A three minute summary of my doctoral thesis. Presented as part of the Three Minute Thesis competition, Monash University, School of Psychology and Psychiatry.
Have you ever noticed a tiny imperfection about yourself, but once you’ve noticed it, it just stands out? Maybe you’ve had a stain on a piece of clothing, and when you look in the mirror it’s all you can see.
Well imagine feeling that a detail about how you looked was so wrong that that you were too afraid to socialize or even leave your home. It might sound ridiculous but for victims of the mental disorder I’ve devoted my research to it’s a daily reality.
Body dysmorphic disorder is a mental disorder that affects 1 or 2 people out of in 100. That’s five times the prevalence of anorexia!
Depending on the individual they might fixate on their nose, ears, lips or any other body part they think looks ugly. People with body dysmorphic disorder can look in the mirror for hours a day, up close, checking and re-checking, looking at themselves through a magnifying glass. The more they look at themselves the more distressed they become because all they see is that feature.
Why do they believe that they’re ugly, when no one else does?
When I looked at the 40 brain scans of my research participants I was particularly interested in the occipital lobe, the area at the back of the brain associated with visual perception. But when analyzed this part of the brain I found that it was completely normal! I checked again, nothing, I looked even more closely, got out my magnifying glass, but nothing!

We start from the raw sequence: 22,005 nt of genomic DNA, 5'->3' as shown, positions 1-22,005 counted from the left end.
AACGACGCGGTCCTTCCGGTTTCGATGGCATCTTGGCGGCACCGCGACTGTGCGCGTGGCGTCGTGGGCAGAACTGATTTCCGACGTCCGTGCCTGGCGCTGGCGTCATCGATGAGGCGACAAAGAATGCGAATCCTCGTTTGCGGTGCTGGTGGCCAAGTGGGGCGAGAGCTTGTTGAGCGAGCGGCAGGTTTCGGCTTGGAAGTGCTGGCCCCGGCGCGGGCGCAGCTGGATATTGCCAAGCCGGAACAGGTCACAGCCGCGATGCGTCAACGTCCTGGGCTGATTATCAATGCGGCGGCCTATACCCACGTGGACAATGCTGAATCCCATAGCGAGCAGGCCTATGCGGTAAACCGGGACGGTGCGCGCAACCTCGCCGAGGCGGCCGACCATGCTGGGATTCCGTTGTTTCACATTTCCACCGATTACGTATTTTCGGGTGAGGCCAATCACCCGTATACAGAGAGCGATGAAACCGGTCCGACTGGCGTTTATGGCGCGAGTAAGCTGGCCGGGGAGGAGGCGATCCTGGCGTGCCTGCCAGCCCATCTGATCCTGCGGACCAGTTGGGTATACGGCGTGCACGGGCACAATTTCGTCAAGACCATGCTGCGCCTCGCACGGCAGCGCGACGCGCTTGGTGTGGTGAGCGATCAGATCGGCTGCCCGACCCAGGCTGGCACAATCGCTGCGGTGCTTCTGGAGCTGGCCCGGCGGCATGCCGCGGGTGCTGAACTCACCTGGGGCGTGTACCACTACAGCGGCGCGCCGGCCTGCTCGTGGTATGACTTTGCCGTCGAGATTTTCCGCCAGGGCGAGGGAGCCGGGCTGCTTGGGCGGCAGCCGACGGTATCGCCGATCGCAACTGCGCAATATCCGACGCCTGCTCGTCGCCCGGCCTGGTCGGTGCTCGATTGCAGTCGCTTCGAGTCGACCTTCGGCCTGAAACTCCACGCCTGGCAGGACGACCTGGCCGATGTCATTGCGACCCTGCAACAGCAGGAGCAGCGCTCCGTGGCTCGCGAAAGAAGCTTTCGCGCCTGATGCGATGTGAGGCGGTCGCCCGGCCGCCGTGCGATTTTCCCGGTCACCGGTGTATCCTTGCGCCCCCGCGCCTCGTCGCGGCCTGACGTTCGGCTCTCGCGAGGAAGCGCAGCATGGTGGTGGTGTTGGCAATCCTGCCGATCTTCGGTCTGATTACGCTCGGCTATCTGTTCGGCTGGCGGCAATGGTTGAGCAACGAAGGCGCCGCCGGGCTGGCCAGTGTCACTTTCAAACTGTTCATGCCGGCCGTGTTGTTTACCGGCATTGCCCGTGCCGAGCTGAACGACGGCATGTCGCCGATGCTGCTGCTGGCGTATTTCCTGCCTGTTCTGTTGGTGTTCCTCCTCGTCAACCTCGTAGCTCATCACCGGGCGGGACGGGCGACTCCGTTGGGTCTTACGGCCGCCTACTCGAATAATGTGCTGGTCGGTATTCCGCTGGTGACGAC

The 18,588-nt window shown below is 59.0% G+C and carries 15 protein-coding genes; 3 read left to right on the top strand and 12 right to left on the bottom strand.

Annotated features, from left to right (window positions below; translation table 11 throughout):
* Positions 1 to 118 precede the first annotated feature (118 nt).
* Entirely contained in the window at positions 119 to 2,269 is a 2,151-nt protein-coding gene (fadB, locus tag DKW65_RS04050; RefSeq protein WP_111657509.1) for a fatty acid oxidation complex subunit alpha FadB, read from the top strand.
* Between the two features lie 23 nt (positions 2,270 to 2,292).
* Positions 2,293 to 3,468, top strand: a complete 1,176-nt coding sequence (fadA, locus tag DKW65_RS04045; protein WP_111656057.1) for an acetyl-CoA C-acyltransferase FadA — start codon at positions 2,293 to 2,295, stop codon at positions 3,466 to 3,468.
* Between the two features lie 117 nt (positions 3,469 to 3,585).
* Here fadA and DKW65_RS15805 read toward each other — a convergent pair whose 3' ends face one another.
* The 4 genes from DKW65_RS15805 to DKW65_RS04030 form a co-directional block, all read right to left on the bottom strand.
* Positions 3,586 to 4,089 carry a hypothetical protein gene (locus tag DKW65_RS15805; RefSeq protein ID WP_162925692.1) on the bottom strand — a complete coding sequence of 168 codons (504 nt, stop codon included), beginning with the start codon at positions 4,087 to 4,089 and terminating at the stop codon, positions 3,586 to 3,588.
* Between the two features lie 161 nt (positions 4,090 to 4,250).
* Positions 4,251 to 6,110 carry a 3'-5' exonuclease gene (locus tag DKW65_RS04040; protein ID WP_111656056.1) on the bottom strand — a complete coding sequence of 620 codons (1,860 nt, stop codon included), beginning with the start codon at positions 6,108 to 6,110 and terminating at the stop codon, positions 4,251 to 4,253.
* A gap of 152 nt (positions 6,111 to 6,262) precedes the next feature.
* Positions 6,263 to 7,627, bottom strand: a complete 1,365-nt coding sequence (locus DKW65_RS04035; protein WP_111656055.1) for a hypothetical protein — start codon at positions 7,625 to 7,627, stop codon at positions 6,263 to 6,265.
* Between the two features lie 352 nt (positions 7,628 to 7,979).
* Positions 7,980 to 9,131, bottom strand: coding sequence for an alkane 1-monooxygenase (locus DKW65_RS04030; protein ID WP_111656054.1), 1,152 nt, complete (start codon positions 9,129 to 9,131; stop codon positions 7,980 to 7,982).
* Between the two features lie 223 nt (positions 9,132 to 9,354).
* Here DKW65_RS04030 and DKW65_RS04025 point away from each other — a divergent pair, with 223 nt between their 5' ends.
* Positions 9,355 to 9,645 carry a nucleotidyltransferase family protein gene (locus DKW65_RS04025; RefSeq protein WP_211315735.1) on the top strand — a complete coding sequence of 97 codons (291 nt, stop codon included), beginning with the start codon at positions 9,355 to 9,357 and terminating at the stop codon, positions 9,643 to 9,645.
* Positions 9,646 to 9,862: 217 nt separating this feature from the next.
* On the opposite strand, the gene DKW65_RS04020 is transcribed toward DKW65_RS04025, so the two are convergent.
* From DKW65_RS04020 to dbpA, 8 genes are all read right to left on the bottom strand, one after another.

After days of analyzing I realized that I was looking so closely at one component that I might be missing the whole picture. – Exactly the same thing people with body dysmorphic disorder do.
That’s when I decided that I would zoom out and analyze the entire brain.
This is when I was able to see what was happening. Instead of a specific brain regions being responsible the problem was actually the connectivity between different brain regions.
While the left side of the brain processes detailed information the right hand side of the brain processes holistic information. The part that connects these two sides of the brain is called the corpus collosum.
My research found that the corpus collosum was not properly connecting the detailed side of the brain to the holistic part of the brain!
This results in them becoming fixated on small details, rather than seeing their entire face.
We know the beauty is in the eye of the beholder, well, as it turns out, ugliness in the brain of the beholder.
So next time you believe something that isn’t true, it’s probably not because you’re seeing it incorrectly, but you might not be seeing the entire picture.